Antiviral immunity, Biotherapy and Vaccines   


  HEADDr. GOUGEON Marie-Lise / mlgougeo@pasteur.fr
  MEMBERSDr. Héla SAIDI, Post-doc / Marie-Thérèse MELKI, PhD Student / Pauline FORMAGLIO, M2 Training/PhD / Dr. Maxime BATTISTELLA, M2 Training / Dr. POIRIER-BEAUDOUIN Béatrice, IP Engineer / SEFFER Valérie, IP Technician / CAMU Isabelle, Trainee / ROSSIGNOL Evelyne, IP Laboratory assistant / BRANDT Maryse, Secretary


  Annual Report

Our Unit is involved in the study of the interplay between innate and adaptive immunity in chronic viral infections, in order to identify the mechanisms responsible for the lack of immune control of some viruses, such as HIV. In particular, we dissect the modalities of the cross-talk between dendritic cells (DCs) and natural killer (NK) cells, and its impact on the induction of virus-specific immunity. Moreover, we are deeply involved in clinical immunology, participating to phase I/II vaccine and immunotherapy trials, some of them evaluating in healthy volunteers new vaccine candidates, developed at Institut Pasteur, against malaria, shigellosis, anthrax or cancer.

Interplay between innate and adaptive immunity against viruses.

NK-DC cross-talk promotes HIV replication in infected DCs. Role of HMGB1

HIV-1 has evolved ways to exploit DCs, thereby facilitating viral dissemination and allowing evasion of antiviral immunity. The fate of DCs has been found to be extremely dependent on the interaction with autologous NK cells, but the mechanisms by which NK-DC interaction controls viral infections remain unclear. We have investigated the impact of NK-DC cross-talk on maturation and functions of HIV-infected immature DCs. We have shown that activated NK cells are required for the induction of maturation of DCs, whether uninfected or HIV-1-infected, and this process involves HMGB1. However, the cross-talk between HIV-1-infected DCs and activated NK cells is functionally defective, as demonstrated by the strong impairment ofDCs to induce Th1 polarization of naïve CD4 T cells. This is associated with the defective production of IL-12 and IL-18 by infected DCs. Moreover, the crosstalk between activated NK cells and HIV-infected DCs results in a dramatic increase in viral replication and proviral DNA expression in DCs. HMGB1, produced both by NK cells and DCs, has a pivotal role in this process, and inhibition of HMGB1 activity by glycyrrhizin, known to bind specifically to HMGB1, abrogates NK-dependent HIV-1 replication in DCs.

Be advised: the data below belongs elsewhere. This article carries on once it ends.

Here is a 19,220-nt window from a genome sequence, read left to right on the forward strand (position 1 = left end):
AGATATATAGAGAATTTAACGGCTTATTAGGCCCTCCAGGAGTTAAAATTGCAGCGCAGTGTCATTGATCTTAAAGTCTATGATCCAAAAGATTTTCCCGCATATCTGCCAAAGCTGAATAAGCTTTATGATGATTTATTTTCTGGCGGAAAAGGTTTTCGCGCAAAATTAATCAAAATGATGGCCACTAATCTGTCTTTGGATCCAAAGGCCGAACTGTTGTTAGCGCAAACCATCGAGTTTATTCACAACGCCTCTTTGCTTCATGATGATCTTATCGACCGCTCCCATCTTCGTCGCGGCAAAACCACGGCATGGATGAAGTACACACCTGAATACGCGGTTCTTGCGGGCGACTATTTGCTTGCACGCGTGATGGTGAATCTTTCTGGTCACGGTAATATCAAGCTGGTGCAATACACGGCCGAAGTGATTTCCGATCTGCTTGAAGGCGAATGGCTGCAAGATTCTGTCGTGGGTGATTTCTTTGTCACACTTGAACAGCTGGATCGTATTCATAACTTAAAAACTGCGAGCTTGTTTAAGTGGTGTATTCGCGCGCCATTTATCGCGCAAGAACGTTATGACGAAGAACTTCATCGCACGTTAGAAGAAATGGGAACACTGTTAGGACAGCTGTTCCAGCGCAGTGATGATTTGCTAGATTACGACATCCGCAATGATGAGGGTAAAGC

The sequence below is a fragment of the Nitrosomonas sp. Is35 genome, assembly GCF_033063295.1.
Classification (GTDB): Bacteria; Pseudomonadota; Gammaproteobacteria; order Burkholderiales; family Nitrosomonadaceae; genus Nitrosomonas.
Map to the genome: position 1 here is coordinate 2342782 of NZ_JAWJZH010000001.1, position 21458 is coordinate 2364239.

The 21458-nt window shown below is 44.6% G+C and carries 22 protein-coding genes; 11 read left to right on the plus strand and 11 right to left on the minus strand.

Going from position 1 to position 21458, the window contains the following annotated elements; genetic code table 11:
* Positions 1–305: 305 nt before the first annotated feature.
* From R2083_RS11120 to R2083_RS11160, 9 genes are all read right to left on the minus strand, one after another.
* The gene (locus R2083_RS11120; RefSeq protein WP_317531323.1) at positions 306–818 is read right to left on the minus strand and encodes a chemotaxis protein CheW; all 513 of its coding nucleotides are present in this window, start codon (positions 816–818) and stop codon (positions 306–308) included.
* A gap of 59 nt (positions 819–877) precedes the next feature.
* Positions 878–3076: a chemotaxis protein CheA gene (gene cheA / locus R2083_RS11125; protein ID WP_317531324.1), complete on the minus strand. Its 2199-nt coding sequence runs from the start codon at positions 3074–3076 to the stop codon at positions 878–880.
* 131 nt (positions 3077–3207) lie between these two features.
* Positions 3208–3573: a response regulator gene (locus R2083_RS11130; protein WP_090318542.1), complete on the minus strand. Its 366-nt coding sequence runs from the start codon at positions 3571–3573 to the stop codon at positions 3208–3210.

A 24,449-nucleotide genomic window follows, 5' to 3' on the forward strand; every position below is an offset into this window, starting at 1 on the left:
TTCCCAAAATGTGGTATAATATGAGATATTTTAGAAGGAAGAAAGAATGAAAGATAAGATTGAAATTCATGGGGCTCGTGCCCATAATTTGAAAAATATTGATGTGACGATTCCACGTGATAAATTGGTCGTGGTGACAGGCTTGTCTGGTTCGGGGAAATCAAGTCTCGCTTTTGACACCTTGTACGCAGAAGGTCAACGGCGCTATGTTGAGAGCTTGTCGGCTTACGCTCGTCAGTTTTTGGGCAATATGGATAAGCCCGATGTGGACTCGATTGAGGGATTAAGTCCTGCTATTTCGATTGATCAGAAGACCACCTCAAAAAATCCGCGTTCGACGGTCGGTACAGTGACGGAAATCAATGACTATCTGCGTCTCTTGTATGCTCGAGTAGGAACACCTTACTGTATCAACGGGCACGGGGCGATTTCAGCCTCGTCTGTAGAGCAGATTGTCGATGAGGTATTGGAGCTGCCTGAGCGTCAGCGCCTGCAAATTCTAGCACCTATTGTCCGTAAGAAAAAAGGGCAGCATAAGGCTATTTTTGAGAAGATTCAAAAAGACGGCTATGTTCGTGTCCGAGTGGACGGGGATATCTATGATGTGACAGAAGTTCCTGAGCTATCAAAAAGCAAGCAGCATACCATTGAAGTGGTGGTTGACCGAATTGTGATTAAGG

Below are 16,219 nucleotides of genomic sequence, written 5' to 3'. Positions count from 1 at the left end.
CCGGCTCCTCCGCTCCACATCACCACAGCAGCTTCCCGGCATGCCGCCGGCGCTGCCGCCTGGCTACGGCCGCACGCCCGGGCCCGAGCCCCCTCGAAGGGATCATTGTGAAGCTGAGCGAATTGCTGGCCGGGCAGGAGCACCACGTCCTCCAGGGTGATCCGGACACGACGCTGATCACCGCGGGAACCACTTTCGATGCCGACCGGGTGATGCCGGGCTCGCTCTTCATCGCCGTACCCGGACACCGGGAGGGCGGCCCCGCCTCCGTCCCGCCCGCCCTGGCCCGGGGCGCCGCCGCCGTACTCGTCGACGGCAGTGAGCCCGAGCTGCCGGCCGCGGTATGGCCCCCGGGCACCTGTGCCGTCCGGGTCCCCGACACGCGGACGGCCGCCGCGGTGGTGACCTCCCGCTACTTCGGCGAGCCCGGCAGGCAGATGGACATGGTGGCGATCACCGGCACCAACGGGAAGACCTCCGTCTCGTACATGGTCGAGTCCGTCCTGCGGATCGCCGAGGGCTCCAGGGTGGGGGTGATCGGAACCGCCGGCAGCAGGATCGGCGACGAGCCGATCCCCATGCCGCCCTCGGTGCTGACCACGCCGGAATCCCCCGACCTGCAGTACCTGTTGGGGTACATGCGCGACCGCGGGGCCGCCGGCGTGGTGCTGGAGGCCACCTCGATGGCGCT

These observations provide evidence for the crucial role of NK-DC cross-talk in promoting viral dissemination, and challenge the question of the in vivo involvement of HMGB1 in the triggering of HIV-1 replication and replenishment of viral reservoirs in AIDS.

HIV-infected DCs are resistant to killing by NK cells. Consequences on viral persistence

NK cells are able to kill virus-infected cells without previous sensitization, and during viral infections they are rapidly recruited to inflamed tissues and meet with immature DC (iDC). NK-DC interaction is bidirectional and may lead to DC maturation and priming for Th1 responses, or may enhance NK-cell cytotoxicity through IL-12 release. We recently addressed the question of the impact of HIV-infection of iDCs on their elimination by NK cells. We found that NK cells are able to uninfected iDCs at high NK:DC ratio. This process is very rapid and DCs display typical features of apoptosis following contacts with aNK cells (Figure). Following HIV infection, iDCs become resistant to NK-dependent killing, and blocking HIV replication with AZT restores DCs sensitivity to aNK-induced cell death. These observations show that following HIV-1 infection, NK-dependent killing of iDCs is altered, leading to the survival of infected cells, thus contributing to viraldissemination.